As districts face the recurring problem of ensuring every student has access to a high-quality teacher, a growing number have begun to proactively form deep, mutually beneficial partnerships with teacher preparation programs to produce teacher candidates who match their specific needs. These partnerships, when done well, take significant time and resources on behalf of both parties, but have the ability to transform the work of both institutions.
Listed below are 10 recommendations from the executive summary brief of a recent report from Education First, titled Ensuring High Quality Teacher Talent. The report outlines recommendations to help districts and teacher preparation programs initiate, implement and sustain these types of partnerships.
These stages provide an overview, but the report itself holds specific examples and advice from a number of national teacher preparation experts and features seven leading partnerships.
One such example, from the initiation stage, is provided below:
Districts need quality teachers who are trained (or ready to be trained) to serve their particular student demographic and who can quickly understand and implement the district curriculum. Districts must share those needs with preparation programs. Leading partnerships exemplified just that. After noticing challenges across district classrooms and experiencing difficulties filling teacher vacancies, particularly in hard-to-staff areas, Fresno Unified School District initiated a partnership with California State University Fresno. Together, they looked at data and patterns within their city, particularly around poverty, student demographics and teacher retention. The two organizations decided to focus on bringing in strong math, science and special education teachers to teach grades 4-8, forming the Fresno Teacher Residency program.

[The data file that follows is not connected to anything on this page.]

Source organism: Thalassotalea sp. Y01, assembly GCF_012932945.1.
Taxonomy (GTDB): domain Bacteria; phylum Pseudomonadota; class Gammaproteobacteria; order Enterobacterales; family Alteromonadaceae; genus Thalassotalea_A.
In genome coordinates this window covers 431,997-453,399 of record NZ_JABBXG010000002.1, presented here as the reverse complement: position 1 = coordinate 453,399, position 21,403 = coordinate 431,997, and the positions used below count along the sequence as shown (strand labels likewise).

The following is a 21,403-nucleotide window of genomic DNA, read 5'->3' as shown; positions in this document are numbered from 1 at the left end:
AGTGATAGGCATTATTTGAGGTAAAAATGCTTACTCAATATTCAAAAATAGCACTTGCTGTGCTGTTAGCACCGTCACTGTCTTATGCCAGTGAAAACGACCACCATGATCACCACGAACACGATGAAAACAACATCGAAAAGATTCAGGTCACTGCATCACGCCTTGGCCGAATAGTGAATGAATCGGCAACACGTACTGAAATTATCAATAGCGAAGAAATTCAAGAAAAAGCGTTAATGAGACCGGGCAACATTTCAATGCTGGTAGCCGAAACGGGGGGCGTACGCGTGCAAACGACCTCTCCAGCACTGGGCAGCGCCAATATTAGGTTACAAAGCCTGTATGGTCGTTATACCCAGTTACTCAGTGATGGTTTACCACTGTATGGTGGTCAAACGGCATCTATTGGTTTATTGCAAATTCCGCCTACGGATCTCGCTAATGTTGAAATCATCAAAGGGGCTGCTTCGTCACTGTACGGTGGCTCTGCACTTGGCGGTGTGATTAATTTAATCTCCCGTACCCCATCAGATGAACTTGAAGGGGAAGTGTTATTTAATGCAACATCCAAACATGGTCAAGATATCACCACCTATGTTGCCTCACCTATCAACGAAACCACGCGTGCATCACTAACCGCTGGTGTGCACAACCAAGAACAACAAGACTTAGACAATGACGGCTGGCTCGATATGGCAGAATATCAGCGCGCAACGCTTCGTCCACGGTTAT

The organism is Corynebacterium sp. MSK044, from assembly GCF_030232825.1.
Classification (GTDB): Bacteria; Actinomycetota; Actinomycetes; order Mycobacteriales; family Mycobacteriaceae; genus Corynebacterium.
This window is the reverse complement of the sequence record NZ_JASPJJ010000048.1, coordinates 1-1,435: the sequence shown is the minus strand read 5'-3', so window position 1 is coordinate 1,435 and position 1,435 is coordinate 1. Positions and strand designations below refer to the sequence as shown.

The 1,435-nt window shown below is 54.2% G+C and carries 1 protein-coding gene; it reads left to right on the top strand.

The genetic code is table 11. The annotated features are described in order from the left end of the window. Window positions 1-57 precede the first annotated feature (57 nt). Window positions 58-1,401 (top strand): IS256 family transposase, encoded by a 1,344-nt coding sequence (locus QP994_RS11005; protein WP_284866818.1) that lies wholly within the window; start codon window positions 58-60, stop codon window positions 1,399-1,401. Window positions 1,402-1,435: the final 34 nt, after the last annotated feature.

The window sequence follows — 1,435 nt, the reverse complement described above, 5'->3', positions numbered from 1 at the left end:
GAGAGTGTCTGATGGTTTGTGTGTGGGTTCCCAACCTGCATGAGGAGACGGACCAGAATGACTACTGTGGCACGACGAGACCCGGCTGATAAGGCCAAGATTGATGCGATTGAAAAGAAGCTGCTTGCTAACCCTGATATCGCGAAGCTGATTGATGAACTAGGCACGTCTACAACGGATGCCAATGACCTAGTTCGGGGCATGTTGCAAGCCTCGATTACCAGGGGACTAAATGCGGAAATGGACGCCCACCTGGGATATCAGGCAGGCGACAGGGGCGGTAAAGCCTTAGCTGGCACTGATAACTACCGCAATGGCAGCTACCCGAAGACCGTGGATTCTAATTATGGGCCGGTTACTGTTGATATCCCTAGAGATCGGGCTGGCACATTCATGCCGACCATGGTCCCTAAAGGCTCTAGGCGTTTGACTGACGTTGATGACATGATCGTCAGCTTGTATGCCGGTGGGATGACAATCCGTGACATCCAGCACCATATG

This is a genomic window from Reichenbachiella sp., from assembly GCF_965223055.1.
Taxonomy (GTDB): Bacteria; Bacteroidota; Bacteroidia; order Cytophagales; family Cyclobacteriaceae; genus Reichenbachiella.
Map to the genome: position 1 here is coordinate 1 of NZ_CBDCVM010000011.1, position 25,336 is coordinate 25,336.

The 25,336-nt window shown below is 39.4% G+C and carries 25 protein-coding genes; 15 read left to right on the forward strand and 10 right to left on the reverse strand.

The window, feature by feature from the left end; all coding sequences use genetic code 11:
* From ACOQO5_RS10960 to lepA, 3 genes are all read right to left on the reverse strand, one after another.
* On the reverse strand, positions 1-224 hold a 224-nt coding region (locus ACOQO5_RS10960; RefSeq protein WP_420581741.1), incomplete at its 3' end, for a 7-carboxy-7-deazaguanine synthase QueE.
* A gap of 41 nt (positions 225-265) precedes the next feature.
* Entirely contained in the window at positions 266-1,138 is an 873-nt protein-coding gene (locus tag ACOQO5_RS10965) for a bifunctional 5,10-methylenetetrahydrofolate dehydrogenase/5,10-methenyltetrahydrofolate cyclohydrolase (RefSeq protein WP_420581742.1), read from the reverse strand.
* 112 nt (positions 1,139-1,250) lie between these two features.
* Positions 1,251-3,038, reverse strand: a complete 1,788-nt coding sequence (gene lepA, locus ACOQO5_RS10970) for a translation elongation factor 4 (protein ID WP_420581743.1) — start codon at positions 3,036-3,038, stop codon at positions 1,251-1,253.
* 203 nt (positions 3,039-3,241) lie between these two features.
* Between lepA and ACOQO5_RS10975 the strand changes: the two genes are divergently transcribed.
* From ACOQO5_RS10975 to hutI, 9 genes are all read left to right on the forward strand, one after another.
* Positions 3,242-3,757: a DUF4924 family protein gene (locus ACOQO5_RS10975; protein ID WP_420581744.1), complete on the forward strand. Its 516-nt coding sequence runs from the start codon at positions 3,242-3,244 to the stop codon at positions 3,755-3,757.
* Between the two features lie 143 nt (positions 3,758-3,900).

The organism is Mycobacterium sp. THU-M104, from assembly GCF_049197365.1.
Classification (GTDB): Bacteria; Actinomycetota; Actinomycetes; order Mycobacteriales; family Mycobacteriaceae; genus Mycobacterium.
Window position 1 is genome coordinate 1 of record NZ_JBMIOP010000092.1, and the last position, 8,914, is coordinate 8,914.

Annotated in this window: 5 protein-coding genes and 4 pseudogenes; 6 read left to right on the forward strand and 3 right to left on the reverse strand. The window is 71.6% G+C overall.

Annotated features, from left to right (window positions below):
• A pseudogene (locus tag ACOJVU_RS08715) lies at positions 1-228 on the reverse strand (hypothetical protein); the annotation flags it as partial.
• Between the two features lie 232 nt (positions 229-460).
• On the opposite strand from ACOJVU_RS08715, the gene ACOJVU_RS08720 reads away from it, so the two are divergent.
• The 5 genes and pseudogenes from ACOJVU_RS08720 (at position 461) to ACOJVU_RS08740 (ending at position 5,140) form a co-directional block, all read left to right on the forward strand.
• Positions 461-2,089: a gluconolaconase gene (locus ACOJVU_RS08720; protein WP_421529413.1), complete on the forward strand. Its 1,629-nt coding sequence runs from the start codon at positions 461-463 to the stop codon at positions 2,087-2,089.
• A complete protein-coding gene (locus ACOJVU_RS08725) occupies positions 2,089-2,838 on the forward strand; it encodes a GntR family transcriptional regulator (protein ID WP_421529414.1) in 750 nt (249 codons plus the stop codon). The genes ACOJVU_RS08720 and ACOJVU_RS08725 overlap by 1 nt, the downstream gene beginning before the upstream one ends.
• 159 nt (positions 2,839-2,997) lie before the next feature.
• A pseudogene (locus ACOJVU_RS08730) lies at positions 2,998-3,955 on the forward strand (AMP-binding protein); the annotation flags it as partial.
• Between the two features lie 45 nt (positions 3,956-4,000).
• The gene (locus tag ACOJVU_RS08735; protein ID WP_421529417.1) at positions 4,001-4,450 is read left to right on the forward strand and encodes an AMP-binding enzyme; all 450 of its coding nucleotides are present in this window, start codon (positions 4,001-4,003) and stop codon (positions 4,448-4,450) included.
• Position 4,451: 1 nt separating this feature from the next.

The report also includes key funding considerations and recommendations for policymakers looking to encourage these types of partnerships.
For more detailed information and examples, read the full report here: